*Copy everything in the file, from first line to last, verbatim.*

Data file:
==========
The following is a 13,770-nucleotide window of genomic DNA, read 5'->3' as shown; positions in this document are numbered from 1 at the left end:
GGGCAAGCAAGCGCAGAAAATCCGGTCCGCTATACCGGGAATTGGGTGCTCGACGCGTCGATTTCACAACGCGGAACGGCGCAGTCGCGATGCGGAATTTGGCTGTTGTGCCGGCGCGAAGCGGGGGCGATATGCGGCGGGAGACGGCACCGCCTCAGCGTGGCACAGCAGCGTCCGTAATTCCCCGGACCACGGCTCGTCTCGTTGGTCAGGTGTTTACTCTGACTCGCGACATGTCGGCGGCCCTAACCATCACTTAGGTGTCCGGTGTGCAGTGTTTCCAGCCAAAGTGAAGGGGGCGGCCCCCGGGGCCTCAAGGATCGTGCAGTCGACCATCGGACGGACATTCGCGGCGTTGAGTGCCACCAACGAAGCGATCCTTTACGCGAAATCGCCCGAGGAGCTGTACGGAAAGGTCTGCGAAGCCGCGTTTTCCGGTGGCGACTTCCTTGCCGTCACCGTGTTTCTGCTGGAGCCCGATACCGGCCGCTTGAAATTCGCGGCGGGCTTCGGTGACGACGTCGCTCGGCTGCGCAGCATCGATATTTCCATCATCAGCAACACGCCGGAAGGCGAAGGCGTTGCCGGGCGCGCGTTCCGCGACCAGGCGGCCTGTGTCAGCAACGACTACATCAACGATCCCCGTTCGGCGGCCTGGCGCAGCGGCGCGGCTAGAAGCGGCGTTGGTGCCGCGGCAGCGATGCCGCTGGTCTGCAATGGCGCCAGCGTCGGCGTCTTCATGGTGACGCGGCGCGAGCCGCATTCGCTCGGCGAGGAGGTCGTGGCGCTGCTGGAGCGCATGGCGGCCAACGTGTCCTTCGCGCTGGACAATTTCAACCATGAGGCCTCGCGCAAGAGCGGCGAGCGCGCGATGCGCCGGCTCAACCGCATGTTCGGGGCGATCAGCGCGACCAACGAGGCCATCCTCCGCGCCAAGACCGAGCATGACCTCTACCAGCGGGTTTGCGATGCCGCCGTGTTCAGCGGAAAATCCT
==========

The following is a 13,770-nucleotide window of genomic DNA, read 5'->3' as shown; positions in this document are numbered from 1 at the left end:
GGGCAAGCAAGCGCAGAAAATCCGGTCCGCTATACCGGGAATTGGGTGCTCGACGCGTCGATTTCACAACGCGGAACGGCGCAGTCGCGATGCGGAATTTGGCTGTTGTGCCGGCGCGAAGCGGGGGCGATATGCGGCGGGAGACGGCACCGCCTCAGCGTGGCACAGCAGCGTCCGTAATTCCCCGGACCACGGCTCGTCTCGTTGGTCAGGTGTTTACTCTGACTCGCGACATGTCGGCGGCCCTAACCATCACTTAGGTGTCCGGTGTGCAGTGTTTCCAGCCAAAGTGAAGGGGGCGGCCCCCGGGGCCTCAAGGATCGTGCAGTCGACCATCGGACGGACATTCGCGGCGTTGAGTGCCACCAACGAAGCGATCCTTTACGCGAAATCGCCCGAGGAGCTGTACGGAAAGGTCTGCGAAGCCGCGTTTTCCGGTGGCGACTTCCTTGCCGTCACCGTGTTTCTGCTGGAGCCCGATACCGGCCGCTTGAAATTCGCGGCGGGCTTCGGTGACGACGTCGCTCGGCTGCGCAGCATCGATATTTCCATCATCAGCAACACGCCGGAAGGCGAAGGCGTTGCCGGGCGCGCGTTCCGCGACCAGGCGGCCTGTGTCAGCAACGACTACATCAACGATCCCCGTTCGGCGGCCTGGCGCAGCGGCGCGGCTAGAAGCGGCGTTGGTGCCGCGGCAGCGATGCCGCTGGTCTGCAATGGCGCCAGCGTCGGCGTCTTCATGGTGACGCGGCGCGAGCCGCATTCGCTCGGCGAGGAGGTCGTGGCGCTGCTGGAGCGCATGGCGGCCAACGTGTCCTTCGCGCTGGACAATTTCAACCATGAGGCCTCGCGCAAGAGCGGCGAGCGCGCGATGCGCCGGCTCAACCGCATGTTCGGGGCGATCAGCGCGACCAACGAGGCCATCCTCCGCGCCAAGACCGAGCATGACCTCTACCAGCGGGTTTGCGATGCCGCCGTGTTCAGCGGAAAATCCT